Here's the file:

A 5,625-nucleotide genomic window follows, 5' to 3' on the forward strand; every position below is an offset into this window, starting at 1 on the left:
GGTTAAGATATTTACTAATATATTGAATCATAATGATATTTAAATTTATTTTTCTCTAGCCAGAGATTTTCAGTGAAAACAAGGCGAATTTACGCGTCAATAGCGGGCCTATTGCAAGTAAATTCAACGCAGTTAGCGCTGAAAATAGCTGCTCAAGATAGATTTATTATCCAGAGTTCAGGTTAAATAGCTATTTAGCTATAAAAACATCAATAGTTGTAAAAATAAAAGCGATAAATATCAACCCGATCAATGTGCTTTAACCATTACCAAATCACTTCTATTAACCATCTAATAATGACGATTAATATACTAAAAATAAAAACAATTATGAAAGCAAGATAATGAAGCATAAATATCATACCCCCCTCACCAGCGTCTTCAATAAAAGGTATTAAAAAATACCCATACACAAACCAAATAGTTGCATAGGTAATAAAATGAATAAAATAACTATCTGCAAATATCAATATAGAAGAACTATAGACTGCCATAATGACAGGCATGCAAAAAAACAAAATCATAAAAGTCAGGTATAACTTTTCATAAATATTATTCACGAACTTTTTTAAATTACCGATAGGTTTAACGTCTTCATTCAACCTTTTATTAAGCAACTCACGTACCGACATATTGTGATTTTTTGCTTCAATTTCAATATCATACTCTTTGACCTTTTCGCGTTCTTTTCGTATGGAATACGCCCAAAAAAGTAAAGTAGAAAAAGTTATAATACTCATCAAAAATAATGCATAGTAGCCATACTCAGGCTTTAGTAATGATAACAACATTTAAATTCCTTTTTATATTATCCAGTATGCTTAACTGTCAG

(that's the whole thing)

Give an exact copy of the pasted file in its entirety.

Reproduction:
A 5,625-nucleotide genomic window follows, 5' to 3' on the forward strand; every position below is an offset into this window, starting at 1 on the left:
GGTTAAGATATTTACTAATATATTGAATCATAATGATATTTAAATTTATTTTTCTCTAGCCAGAGATTTTCAGTGAAAACAAGGCGAATTTACGCGTCAATAGCGGGCCTATTGCAAGTAAATTCAACGCAGTTAGCGCTGAAAATAGCTGCTCAAGATAGATTTATTATCCAGAGTTCAGGTTAAATAGCTATTTAGCTATAAAAACATCAATAGTTGTAAAAATAAAAGCGATAAATATCAACCCGATCAATGTGCTTTAACCATTACCAAATCACTTCTATTAACCATCTAATAATGACGATTAATATACTAAAAATAAAAACAATTATGAAAGCAAGATAATGAAGCATAAATATCATACCCCCCTCACCAGCGTCTTCAATAAAAGGTATTAAAAAATACCCATACACAAACCAAATAGTTGCATAGGTAATAAAATGAATAAAATAACTATCTGCAAATATCAATATAGAAGAACTATAGACTGCCATAATGACAGGCATGCAAAAAAACAAAATCATAAAAGTCAGGTATAACTTTTCATAAATATTATTCACGAACTTTTTTAAATTACCGATAGGTTTAACGTCTTCATTCAACCTTTTATTAAGCAACTCACGTACCGACATATTGTGATTTTTTGCTTCAATTTCAATATCATACTCTTTGACCTTTTCGCGTTCTTTTCGTATGGAATACGCCCAAAAAAGTAAAGTAGAAAAAGTTATAATACTCATCAAAAATAATGCATAGTAGCCATACTCAGGCTTTAGTAATGATAACAACATTTAAATTCCTTTTTATATTATCCAGTATGCTTAACTGTCAG